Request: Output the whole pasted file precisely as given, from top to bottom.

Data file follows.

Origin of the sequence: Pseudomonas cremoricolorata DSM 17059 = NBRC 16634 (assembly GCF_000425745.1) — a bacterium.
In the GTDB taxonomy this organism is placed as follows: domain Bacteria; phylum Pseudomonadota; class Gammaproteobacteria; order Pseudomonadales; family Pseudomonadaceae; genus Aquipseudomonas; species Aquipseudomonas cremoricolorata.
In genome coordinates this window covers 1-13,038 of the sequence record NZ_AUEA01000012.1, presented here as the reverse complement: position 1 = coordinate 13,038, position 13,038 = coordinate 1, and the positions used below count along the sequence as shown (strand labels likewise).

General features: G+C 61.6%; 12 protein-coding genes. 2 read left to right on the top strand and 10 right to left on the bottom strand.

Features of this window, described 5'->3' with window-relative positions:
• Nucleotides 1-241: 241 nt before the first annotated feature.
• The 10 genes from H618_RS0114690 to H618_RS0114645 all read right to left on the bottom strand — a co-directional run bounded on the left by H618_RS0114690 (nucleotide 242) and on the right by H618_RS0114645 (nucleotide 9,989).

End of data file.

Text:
Origin of the sequence: Pseudomonas cremoricolorata DSM 17059 = NBRC 16634 (assembly GCF_000425745.1) — a bacterium.
In the GTDB taxonomy this organism is placed as follows: domain Bacteria; phylum Pseudomonadota; class Gammaproteobacteria; order Pseudomonadales; family Pseudomonadaceae; genus Aquipseudomonas; species Aquipseudomonas cremoricolorata.
In genome coordinates this window covers 1-13,038 of the sequence record NZ_AUEA01000012.1, presented here as the reverse complement: position 1 = coordinate 13,038, position 13,038 = coordinate 1, and the positions used below count along the sequence as shown (strand labels likewise).

General features: G+C 61.6%; 12 protein-coding genes. 2 read left to right on the top strand and 10 right to left on the bottom strand.

Features of this window, described 5'->3' with window-relative positions:
• Nucleotides 1-241: 241 nt before the first annotated feature.
• The 10 genes from H618_RS0114690 to H618_RS0114645 all read right to left on the bottom strand — a co-directional run bounded on the left by H618_RS0114690 (nucleotide 242) and on the right by H618_RS0114645 (nucleotide 9,989).